Omaha, Neb.-based Berkshire Hathaway Inc. reported an 8 percent decline in second-quarter profit as of Friday, Aug. 8 because it collected fewer insurance premiums and recorded $1 billion in unrealized derivative losses.
Billionaire Warren Buffett’s company said it generated $2.9 billion in net income, or $1,859 per share, during the quarter that ended June 30. That’s down from the $3.1 billion net income, or $2,018 per share, it reported in the same period a year ago.
The three analysts surveyed by Thomson Financial were expecting earnings per share of $1,370.33 on average.
Berkshire generated $30.1 billion in revenue during the second quarter, up from $27.3 billion last year.
Officials at Berkshire typically do not comment on quarterly earnings reports. A company spokeswoman did not immediately respond to messages left by the Associated Press on Friday afternoon.
The results impressed Andy Kilpatrick, the stockbroker and author who wrote “Of Permanent Value: The Story of Warren Buffett,” because so many other companies have had to write down the value of assets or reported losses this year.
“I think it looks surprisingly good,” Kilpatrick said.
The unrealized derivative losses Berkshire reported in the second quarter are down from the $1.67 billion the company reported in the first quarter. But Berkshire said in its news release that it doesn’t think investors should pay much attention to the amount of derivative or investment gains or losses in any given quarter.
Buffett has said he believes the long-term derivative contracts Berkshire has written will ultimately be profitable.
Berkshire’s derivatives fit into two major categories. Berkshire will have to pay on some of the contracts if certain U.S. entities default on their credit. Most of the other derivatives will only be paid if certain stock indices are lower in 15 or 20 years than they were when the contract was written.
Glenn Tongue, a managing partner at T2Partners, said he agrees with Buffett’s assessment that the derivatives will prove profitable and wishes the company would seek more of them.
“Evaluating Berkshire on how these contracts have moved is sort of the height of lunacy,” said Tongue, whose investment firm holds a sizable stake in Berkshire.
Berkshire said its operating earnings offer a better measure of how the company is performing in any given period because those figures exclude derivatives and investment gains or losses.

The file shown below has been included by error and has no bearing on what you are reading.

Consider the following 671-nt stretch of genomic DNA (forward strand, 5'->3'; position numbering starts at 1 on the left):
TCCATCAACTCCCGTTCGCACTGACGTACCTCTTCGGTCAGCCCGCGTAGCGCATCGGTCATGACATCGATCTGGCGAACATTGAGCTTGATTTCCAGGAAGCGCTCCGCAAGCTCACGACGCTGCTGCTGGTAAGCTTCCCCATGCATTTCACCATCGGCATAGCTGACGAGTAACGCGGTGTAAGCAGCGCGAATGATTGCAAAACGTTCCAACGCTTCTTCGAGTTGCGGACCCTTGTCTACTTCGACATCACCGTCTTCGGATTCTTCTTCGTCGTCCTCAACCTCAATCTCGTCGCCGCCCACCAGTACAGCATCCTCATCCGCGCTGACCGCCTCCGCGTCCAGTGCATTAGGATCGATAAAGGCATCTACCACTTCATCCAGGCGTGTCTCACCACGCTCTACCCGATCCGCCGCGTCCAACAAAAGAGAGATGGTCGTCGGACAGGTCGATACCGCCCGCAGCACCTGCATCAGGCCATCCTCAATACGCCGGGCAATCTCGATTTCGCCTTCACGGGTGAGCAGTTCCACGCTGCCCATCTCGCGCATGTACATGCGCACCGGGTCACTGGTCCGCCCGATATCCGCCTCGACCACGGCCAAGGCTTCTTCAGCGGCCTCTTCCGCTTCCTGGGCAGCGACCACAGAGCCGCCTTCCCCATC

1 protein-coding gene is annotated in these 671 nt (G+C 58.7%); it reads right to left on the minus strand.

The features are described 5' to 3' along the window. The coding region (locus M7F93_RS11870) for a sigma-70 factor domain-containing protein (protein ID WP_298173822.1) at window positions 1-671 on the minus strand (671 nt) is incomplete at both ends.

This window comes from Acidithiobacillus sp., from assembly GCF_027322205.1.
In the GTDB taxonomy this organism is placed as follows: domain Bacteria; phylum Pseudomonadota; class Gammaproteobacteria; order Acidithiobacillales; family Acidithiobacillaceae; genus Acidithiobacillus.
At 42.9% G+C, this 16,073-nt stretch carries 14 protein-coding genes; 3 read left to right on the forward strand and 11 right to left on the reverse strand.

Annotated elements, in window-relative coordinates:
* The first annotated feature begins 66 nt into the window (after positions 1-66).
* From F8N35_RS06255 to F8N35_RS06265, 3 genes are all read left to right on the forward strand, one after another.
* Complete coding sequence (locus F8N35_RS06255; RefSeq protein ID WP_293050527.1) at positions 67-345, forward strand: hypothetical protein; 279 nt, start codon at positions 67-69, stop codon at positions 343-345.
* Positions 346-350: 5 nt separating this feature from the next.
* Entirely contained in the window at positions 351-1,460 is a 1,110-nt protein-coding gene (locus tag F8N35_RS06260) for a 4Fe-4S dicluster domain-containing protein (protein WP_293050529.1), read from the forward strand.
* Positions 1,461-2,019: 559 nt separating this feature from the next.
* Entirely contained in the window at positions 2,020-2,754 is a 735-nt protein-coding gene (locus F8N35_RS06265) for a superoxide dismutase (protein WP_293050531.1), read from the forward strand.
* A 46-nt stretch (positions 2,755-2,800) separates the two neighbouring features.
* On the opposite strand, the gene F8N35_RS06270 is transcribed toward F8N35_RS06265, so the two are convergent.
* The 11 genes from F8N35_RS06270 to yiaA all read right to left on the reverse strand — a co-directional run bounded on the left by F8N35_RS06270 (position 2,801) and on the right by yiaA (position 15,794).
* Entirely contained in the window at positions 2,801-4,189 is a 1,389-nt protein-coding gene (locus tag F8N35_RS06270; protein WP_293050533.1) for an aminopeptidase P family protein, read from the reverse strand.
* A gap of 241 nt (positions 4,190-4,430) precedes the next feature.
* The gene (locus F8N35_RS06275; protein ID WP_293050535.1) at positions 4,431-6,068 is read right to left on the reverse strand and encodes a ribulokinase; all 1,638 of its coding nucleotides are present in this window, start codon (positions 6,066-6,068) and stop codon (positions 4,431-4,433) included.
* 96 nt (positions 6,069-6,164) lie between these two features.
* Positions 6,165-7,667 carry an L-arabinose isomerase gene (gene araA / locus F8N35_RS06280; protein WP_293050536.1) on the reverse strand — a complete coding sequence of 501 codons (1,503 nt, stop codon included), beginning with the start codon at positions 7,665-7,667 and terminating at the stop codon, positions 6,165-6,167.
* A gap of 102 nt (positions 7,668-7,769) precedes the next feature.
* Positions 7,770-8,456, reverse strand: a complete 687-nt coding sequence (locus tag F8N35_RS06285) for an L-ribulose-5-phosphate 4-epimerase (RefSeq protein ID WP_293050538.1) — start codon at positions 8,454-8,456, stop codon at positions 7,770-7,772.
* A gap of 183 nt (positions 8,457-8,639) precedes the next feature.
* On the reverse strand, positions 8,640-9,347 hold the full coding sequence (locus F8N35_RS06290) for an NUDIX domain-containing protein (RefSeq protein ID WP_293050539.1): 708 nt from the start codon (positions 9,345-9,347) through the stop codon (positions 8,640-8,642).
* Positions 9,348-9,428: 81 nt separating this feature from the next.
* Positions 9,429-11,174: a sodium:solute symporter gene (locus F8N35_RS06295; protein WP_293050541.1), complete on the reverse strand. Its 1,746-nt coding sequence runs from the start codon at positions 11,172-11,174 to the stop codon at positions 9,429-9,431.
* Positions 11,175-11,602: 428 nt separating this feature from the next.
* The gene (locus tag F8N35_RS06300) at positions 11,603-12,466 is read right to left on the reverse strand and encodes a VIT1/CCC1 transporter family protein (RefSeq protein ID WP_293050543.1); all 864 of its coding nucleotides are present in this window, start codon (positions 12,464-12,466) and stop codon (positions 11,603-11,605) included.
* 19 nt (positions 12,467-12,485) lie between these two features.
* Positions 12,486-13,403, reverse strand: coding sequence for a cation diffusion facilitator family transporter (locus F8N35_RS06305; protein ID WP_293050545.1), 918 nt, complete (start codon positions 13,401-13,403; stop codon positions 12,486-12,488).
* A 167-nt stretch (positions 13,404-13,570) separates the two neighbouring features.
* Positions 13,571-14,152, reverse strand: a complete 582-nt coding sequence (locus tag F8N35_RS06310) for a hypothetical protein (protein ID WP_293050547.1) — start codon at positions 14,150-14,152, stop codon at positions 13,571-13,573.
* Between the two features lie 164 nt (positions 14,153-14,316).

Berkshire reported a $2.3 billion operating profit, or $1,465 per share, during the quarter. That’s down from the $2.5 billion operating profit, or $1,625 per share, it reported in the 2007 second quarter.
Berkshire’s insurance group, which includes Geico, reinsurance giant General Re and several other firms, reported a large drop in underwriting profits during the quarter, with the biggest drop coming in reinsurance.
The company said it expects underwriting profits to be significantly lower in 2008 because of increased price competition and because the string of relatively catastrophe-free quarters is certain to end.
Berkshire Hathaway Reinsurance group reported a drop in pretax underwriting net income, from $356 million in 2007’s second quarter to $79 million this year. General Re reported a $102 million pretax underwriting profit this quarter, down from $230 million a year ago.
Berkshire’s new bond insurance unit formed late last year continued to perform well, but it appeared that business had slowed.
Berkshire said the bond insurance unit brought in $520 million through the first six months of the year. Earlier this year, Buffett told shareholders that Berkshire’s new business insuring municipal bonds generated more than $400 million in premiums during the first quarter.
Berkshire finished the quarter with $31.2 billion cash on hand. That’s down from the $35.6 billion cash the company had at the end of the first quarter.
This is the first quarter that includes Berkshire’s $4.5 billion purchase of a 60 percent stake in industrial conglomerate Marmon Holdings Inc. for the full three months. That deal closed March 18 _ less than two weeks before the end of the first quarter.
Marmon added $261 million in pretax earnings in the quarter, and by the end of the second quarter, Berkshire had increased its stake to nearly 64 percent of the conglomerate.
Marmon includes more than 125 manufacturing and service businesses across the transportation, energy and construction markets. Marmon makes products ranging from railroad tank cars to metal fasteners.
Marmon’s earnings helped bolster Berkshire’s manufacturing, service and retailing division and compensate for companies like Shaw carpeting, which suffered because of the overall housing downturn. The division reported $719 million pretax earnings in the quarter, which was up from $645 million a year ago.
Two major deals that Berkshire agreed to help finance this year _ candymaker Mars Inc.’s purchase of Wm. Wrigley Jr. Co. and Dow Chemical Co.’s purchase of rival chemical maker Row and Haas Co. _ have yet to close, so those deals didn’t affect Berkshire’s quarterly earnings. Berkshire will end up with sizable stakes in both Dow and Wrigley after the deals are complete.
Through the first half of the year, Berkshire reported $3.8 billion net income, or $2,467 per share. That’s down 33 percent from the $5.7 billion, or $3,700 per share, Berkshire made during the first two quarters of 2007, when its insurance division generated exceptional results.
Berkshire owns more than 60 subsidiaries including insurance, clothing, furniture, candy companies, restaurants, natural gas and corporate jet firms. Berkshire also has major investments in such companies as Coca-Cola Co., Anheuser-Busch Cos. and Wells Fargo & Co.
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